If you are considering a QROPS, you probably already know that your pension will be out of reach of the UK taxman once you have transferred it to an overseas scheme.
As long as you remain a non-resident for at least five years after the pension has been transferred, you can continue your expat life without looking back at the United Kingdom’s Treasury.
But have you considered what may happen to your loved ones when you die? When you are making the decision about which QROPS to choose, your adviser should take inheritance tax issues into account as part of your retirement planning.
Making the move abroad should involve a thorough audit of all of your personal finances (not just your pension), and structuring them in such a way that your worldwide inheritance tax liabilities are reduced (and hopefully eliminated).
Given that there are over a thousand QROPS on the approved HMRC list, the countries that host them have different treatment of inheritance and succession issues. Some QROPS countries do tax pensions, but others may permit your pension assets to be passed directly to your beneficiaries without any tax being paid.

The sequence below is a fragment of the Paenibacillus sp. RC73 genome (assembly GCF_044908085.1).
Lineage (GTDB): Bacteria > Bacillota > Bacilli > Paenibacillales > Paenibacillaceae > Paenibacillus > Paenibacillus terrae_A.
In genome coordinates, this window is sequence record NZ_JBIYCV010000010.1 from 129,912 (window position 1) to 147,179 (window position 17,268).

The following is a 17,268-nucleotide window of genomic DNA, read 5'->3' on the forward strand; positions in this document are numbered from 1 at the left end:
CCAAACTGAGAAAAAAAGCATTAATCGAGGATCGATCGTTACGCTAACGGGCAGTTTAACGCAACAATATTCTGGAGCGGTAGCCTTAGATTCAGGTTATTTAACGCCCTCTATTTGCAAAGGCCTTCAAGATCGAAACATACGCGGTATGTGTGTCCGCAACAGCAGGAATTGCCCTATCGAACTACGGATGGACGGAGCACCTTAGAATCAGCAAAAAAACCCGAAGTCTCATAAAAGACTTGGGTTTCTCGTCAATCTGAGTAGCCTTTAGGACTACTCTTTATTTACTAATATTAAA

While you have prepared yourself to face this slightly morbid issue, you should also consider making a will, or updating your existing will if you have already made one. Your relocation itself might trigger the need for changes, to accommodate foreign property or to take into account any new grandchildren you may have acquired since the last will you drafted!
It is particularly important for expats to have valid wills because your assets may be held internationally. By consolidating details of your wealth into a single document (or series of documents), you can make your executors’ job easier, and of course make sure that your assets are distributed in the manner that you intend.
QROPS.net takes a variety of issues into account when we assist you with your retirement planning. We can advise on the inheritance and other tax implications of QROPS and your other investments.